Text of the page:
In 2005, Childs proposed the first BQC model (8). It is the standard quantum circuit model. Bob needs to perform the quantum gates and Alice requires the quantum memory. In 2009, Broadbent, Fitzsimons, and Kashefi (BFK) proposed a BQC protocol based on the one-way quantum computation model (9). In their protocol, Alice only requires to generate the single-qubit quantum state and a classical computer. The most advantage of this protocol is that Alice does not need the quantum memory. There are also some other important BQC protocols (10); (11); (12); (13); (14); (15); (16); (17); (18); (19); (20); (21); (22); (23); (24); (25); (26); (27); (28). For example, Morimae et al. proposed two BQC protocols based on the Affleck-Kennedy-Lieb-Tasaki state (10). Fitzsimons and Kashefi constructed a new verifiable BQC protocol (12). The experiment of the BFK protocol based on the optical system was also reported (17). Generally, these kinds of BQC protocols can be divided into three groups. The first group is the single-server BQC model (8); (9); (10); (12); (13); (14); (15); (16); (17); (19); (20); (21); (22); (23); (24); (25); (28). The second gourp is double-server BQC model (9); (18); (27) and the third gourp is triple-server BQC model (26). In single-server BQC model, the client Alice is required to has the quantum ability of generating and distributing the single quantum states. In double-server BQC model and triple-server BQC model, the client Alice can be completely classical.
In single-server BQC protocol, the client Alice should distribute the single-photon states to the server Bob. In previous single-server protocols, the quantum channel is assumed to be ideal. However, the ideal quantum channel does not exist, and all the quantum states will suffer from noise. The environment noise will make the quantum state become error, and it will also make the distributed photons loss. In quantum communication, various error correction and error rejection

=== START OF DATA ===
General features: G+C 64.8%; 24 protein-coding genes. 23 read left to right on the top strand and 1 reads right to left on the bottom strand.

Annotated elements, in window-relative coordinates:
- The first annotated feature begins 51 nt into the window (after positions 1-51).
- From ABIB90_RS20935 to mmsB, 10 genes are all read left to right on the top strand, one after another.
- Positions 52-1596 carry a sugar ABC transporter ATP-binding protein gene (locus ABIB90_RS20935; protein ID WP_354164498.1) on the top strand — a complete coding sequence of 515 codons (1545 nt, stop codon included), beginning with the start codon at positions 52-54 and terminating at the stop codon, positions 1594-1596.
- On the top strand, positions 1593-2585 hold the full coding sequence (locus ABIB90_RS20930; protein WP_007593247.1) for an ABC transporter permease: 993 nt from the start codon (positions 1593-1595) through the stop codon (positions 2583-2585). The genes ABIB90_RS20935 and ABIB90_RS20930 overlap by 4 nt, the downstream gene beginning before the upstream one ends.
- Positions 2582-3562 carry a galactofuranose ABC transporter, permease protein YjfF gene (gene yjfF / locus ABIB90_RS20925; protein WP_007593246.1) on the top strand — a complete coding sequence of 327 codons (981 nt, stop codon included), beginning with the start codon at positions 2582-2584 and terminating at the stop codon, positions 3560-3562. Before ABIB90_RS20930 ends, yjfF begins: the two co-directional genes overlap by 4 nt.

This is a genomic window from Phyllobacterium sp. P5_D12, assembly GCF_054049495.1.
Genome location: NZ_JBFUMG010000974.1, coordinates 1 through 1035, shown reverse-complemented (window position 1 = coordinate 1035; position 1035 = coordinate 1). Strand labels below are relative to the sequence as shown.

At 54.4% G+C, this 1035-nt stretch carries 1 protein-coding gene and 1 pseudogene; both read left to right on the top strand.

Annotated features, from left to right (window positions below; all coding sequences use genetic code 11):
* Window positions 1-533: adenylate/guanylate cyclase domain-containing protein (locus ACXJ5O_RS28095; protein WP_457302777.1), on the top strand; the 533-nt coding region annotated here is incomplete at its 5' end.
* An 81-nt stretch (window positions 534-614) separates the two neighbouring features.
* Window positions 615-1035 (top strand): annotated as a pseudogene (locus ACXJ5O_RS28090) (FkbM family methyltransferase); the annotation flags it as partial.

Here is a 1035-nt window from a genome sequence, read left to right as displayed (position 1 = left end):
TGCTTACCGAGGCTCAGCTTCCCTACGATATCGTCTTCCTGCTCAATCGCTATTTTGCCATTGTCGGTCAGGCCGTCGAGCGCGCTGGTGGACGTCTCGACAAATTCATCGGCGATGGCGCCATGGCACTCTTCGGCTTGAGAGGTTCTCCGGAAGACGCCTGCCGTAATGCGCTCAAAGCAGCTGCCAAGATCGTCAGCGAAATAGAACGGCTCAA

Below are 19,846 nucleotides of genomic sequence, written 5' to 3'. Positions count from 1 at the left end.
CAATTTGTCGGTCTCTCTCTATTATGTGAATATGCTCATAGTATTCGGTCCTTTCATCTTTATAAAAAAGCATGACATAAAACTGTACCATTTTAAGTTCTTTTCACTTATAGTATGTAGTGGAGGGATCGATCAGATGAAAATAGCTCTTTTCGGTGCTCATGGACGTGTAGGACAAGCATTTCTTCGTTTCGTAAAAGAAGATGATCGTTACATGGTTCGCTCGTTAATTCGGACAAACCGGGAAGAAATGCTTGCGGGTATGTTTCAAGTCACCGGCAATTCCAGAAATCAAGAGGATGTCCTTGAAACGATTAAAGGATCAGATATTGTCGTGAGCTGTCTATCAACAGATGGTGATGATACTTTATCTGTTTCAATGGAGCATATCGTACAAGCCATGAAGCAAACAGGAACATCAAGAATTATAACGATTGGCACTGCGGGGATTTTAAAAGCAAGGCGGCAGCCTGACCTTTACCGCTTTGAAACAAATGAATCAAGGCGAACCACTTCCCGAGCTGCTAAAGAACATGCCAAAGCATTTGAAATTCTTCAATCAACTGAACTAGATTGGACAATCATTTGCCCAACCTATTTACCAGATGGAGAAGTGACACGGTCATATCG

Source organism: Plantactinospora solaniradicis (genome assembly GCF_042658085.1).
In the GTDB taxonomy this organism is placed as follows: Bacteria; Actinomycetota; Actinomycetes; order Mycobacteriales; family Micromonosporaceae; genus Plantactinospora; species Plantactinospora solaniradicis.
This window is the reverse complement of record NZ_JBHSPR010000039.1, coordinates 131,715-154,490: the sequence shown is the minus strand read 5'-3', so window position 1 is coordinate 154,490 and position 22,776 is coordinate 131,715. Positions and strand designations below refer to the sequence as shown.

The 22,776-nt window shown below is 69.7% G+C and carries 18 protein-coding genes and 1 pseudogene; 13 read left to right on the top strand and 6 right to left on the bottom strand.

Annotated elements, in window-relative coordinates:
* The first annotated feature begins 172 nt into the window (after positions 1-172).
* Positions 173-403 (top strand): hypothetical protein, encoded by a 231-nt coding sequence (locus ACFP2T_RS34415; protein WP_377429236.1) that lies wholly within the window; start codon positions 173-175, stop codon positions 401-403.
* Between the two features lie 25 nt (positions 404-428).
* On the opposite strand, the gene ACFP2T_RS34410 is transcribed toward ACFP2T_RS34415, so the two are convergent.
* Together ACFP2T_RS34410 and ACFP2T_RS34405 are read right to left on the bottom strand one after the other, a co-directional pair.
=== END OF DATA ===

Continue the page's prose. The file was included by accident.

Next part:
methods are proposed (29); (30); (31); (32); (33); (34). For instance, Walton et al.
proposed a scheme for rejecting the errors introduced by
noise with decoherence-free subspaces (29). In 2005, Kalamidas proposed two interesting linear-optical single photon
schemes to reject and correct arbitrary qubit errors
without additional particles (30). By adding one extra photon with a fixed polarization, a distribution scheme of polarization states of a single photon over a collective-noise
channel was proposed (31). In 2007, Li and Deng described a faithful qubit transmission scheme with linear optics against collective noise without ancillary qubits (32).